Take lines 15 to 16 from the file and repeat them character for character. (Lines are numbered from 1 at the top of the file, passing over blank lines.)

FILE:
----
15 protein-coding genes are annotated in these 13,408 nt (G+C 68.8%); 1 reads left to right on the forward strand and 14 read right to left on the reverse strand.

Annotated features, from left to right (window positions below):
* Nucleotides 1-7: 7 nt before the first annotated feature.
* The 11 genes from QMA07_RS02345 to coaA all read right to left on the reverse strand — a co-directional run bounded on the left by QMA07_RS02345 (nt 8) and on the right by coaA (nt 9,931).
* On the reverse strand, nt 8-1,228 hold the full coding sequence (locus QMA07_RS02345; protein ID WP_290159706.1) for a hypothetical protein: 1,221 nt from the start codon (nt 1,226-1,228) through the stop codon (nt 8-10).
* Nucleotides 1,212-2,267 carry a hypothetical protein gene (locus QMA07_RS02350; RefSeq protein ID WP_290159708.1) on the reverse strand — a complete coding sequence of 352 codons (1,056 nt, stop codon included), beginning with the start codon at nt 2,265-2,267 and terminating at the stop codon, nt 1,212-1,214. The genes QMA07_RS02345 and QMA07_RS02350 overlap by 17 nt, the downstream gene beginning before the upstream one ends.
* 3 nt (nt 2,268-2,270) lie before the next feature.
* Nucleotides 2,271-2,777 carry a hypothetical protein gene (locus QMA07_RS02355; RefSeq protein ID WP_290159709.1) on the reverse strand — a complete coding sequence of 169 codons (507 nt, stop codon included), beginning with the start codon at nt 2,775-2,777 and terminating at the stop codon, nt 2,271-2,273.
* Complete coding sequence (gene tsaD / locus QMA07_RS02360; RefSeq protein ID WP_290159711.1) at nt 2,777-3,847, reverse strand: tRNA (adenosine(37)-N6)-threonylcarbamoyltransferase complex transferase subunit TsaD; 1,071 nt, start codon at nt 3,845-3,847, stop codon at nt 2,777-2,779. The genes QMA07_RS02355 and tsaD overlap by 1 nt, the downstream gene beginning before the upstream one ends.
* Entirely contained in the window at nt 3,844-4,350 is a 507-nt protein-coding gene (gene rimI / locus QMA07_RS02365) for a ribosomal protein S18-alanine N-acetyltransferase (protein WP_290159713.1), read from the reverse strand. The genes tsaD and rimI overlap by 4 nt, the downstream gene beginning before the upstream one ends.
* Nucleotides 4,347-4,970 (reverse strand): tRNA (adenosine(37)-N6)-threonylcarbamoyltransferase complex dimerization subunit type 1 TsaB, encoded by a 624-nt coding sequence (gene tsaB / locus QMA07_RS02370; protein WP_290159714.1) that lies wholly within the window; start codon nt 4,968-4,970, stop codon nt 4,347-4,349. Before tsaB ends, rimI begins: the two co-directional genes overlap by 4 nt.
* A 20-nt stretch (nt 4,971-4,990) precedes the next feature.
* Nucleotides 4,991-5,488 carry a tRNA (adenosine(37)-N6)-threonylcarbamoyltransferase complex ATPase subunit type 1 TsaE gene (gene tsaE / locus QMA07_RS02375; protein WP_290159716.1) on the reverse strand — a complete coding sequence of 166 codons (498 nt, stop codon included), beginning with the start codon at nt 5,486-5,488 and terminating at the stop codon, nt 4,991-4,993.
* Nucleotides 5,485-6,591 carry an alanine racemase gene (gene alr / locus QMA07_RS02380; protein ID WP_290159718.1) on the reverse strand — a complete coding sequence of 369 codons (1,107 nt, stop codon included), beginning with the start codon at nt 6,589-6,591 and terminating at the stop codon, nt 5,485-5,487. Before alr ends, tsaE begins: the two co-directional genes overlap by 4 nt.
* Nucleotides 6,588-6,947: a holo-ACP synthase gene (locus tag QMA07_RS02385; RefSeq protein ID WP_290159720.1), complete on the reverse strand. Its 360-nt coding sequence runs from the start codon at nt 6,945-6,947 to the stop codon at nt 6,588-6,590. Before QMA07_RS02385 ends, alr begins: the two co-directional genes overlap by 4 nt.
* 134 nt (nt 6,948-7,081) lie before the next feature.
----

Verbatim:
* Nucleotides 6,588-6,947: a holo-ACP synthase gene (locus tag QMA07_RS02385; RefSeq protein ID WP_290159720.1), complete on the reverse strand. Its 360-nt coding sequence runs from the start codon at nt 6,945-6,947 to the stop codon at nt 6,588-6,590. Before QMA07_RS02385 ends, alr begins: the two co-directional genes overlap by 4 nt.
* 134 nt (nt 6,948-7,081) lie before the next feature.